Florida’s court system is overburdened with too many cases and too few dollars. The state’s DNA lab is close to running dry without proper funding, leaving many defendants at risk of having justice denied.
In its final report released last week, the Florida Innocence Commission addressed the issues of eyewitness misidentification, false confessions and the lack of evidence preservation, among other mishaps that can wrongfully convict innocent people. Among the recommendations:
• Having photos be shown to a witness one at a time, instead of a “six-pack” lineup, and shown by someone who does not know which photo is the suspect.
• A law requiring police to record all in-custody interrogations.
• Letting juries know when a witness in a trial is a jailhouse informant to be rewarded with a shorter sentence for testifying.
All are solid reforms, but without adequate financial support to the courts all of the commission’s work will end up on a shelf. The courts, the panel reminded Floridians, are strapped. After more than half a decade of Tallahassee cutting court budgets, the plea for money keeps falling on deaf ears.
“We cannot avoid the reality that a number of the problems in our system of justice deal with the issue of adequate funding,” wrote Orange-Osceola Circuit Chief Judge Belvin Perry Jr., chairman of the commission.
The commission was created in 2009 by the state Supreme Court to reduce wrongful convictions in the wake of DNA testing. Since the establishment of the commission, a dozen men have been exonerated from their convictions.
Any price is a small price to pay for saving an innocent person from a prison sentence — or death. A hasty trial without solid DNA testing or a weak investigation shortchanges the defendant, and due process is left in the dust.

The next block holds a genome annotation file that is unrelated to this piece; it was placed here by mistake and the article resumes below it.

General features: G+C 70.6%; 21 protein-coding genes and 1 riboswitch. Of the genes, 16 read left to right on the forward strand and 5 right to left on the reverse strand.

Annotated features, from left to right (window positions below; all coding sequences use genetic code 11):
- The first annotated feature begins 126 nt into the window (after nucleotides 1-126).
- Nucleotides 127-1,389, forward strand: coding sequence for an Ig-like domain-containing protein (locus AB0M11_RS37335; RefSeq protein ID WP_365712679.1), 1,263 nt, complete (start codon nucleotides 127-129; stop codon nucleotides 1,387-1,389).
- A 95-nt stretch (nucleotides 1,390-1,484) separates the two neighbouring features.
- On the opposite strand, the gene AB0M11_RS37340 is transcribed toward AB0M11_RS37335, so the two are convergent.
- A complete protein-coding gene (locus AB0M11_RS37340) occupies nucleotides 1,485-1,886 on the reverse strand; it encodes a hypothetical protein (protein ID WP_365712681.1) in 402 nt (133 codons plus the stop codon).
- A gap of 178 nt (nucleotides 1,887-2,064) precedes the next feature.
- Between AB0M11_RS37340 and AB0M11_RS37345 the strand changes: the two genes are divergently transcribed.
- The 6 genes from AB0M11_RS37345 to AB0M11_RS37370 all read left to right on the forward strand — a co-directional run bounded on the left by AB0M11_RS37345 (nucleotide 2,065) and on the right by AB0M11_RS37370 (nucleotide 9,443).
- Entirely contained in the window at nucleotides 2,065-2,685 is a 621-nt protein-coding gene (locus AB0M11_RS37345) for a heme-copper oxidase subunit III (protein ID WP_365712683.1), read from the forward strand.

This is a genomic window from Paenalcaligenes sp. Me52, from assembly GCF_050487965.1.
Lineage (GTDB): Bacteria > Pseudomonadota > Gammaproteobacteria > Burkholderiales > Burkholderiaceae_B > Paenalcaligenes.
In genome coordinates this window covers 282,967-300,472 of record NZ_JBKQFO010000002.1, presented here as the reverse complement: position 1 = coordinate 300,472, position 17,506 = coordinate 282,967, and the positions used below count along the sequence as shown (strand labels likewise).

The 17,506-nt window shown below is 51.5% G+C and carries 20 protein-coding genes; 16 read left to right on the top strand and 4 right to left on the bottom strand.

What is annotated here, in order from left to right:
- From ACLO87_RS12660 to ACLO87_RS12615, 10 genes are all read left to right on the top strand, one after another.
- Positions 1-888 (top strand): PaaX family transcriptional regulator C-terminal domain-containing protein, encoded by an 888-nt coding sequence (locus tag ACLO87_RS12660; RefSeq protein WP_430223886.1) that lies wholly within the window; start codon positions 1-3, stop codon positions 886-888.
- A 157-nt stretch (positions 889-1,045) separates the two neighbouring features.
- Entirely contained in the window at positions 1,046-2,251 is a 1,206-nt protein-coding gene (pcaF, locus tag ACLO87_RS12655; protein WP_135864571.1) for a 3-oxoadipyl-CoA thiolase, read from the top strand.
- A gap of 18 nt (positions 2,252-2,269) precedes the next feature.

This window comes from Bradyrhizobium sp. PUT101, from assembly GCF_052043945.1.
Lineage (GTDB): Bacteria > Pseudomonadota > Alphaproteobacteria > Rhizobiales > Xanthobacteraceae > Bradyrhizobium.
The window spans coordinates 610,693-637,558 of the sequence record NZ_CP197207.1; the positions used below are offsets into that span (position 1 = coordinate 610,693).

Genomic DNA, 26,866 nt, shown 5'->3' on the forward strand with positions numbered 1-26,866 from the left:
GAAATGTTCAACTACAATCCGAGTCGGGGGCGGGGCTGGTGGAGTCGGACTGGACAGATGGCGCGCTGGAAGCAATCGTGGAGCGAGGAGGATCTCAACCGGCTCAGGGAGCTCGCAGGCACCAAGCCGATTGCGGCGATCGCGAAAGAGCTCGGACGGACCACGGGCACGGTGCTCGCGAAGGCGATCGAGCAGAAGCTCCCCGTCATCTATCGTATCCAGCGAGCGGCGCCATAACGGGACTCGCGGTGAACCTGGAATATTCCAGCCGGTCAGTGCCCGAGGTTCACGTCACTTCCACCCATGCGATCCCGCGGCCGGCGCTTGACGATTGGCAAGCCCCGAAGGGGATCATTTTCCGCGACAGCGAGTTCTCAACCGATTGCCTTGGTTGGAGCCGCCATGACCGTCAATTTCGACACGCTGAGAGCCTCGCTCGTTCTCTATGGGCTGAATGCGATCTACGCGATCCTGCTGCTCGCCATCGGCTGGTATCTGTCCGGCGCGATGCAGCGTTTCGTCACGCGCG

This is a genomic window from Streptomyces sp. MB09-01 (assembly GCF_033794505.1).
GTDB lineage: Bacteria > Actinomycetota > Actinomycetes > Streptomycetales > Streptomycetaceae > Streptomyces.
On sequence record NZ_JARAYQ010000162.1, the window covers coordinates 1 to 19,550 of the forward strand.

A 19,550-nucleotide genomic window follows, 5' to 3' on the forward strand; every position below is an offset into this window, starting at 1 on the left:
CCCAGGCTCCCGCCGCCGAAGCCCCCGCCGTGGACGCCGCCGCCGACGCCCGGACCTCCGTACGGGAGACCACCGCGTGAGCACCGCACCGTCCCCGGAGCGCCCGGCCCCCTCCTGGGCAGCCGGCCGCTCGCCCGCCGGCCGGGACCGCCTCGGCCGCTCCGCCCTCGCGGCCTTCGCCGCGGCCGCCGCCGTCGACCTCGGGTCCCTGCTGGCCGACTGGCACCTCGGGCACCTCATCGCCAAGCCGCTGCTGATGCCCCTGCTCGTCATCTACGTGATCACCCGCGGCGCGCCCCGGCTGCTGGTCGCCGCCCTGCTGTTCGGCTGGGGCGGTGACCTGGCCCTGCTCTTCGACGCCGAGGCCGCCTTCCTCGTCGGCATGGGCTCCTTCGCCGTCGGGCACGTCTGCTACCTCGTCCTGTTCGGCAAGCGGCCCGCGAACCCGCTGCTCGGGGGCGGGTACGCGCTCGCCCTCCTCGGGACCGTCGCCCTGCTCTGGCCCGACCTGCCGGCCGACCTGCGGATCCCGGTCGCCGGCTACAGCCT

Senate Bill 1960, a plan that creates an exclusive pool of private lawyers paid on fixed rates, passed the Legislature in March in an attempt to help public defender’s offices so short-changed in funding that they can’t give adequate, much less quality, representation to impoverished clients.
That “fix” is far from perfect — indeed, it’s justice on the cheap, which is no justice at all.
As the innocence commission points out in its report, few if any high-quality, experienced lawyers will work for a low flat fee.
Lawyers who participate in the “limited registry” aren’t poised to explore every avenue of justice with pay as low as $750 to defend a client facing a third-degree felony. Such low fees (they do not apply in death penalty cases) have the potential of creating botched defenses, forcing new trials and costing the court system more money. The problem circles back to a system prone to sloppy slip-ups and resulting costly mistakes.
The Florida Innocence Project, which works separately and independently from the Florida Innocence Commission, has pushed for years to have law enforcement and prosecutors use DNA to build their cases. The commission’s thorough report gives credence to the Innocence Project’s good work.
Like every other governmental institution, the courts have taken a blow from the state budget’s belt-tightening. Though funds are scarce, the volume of cases continues to grow with the population.
Florida’s incarceration rate hovers above the national average, and state courts are becoming processing mills with justice put on the backburner. Lost in Florida’s justice system are those without access to DNA testing and a guarantee of a fair trial. That must end.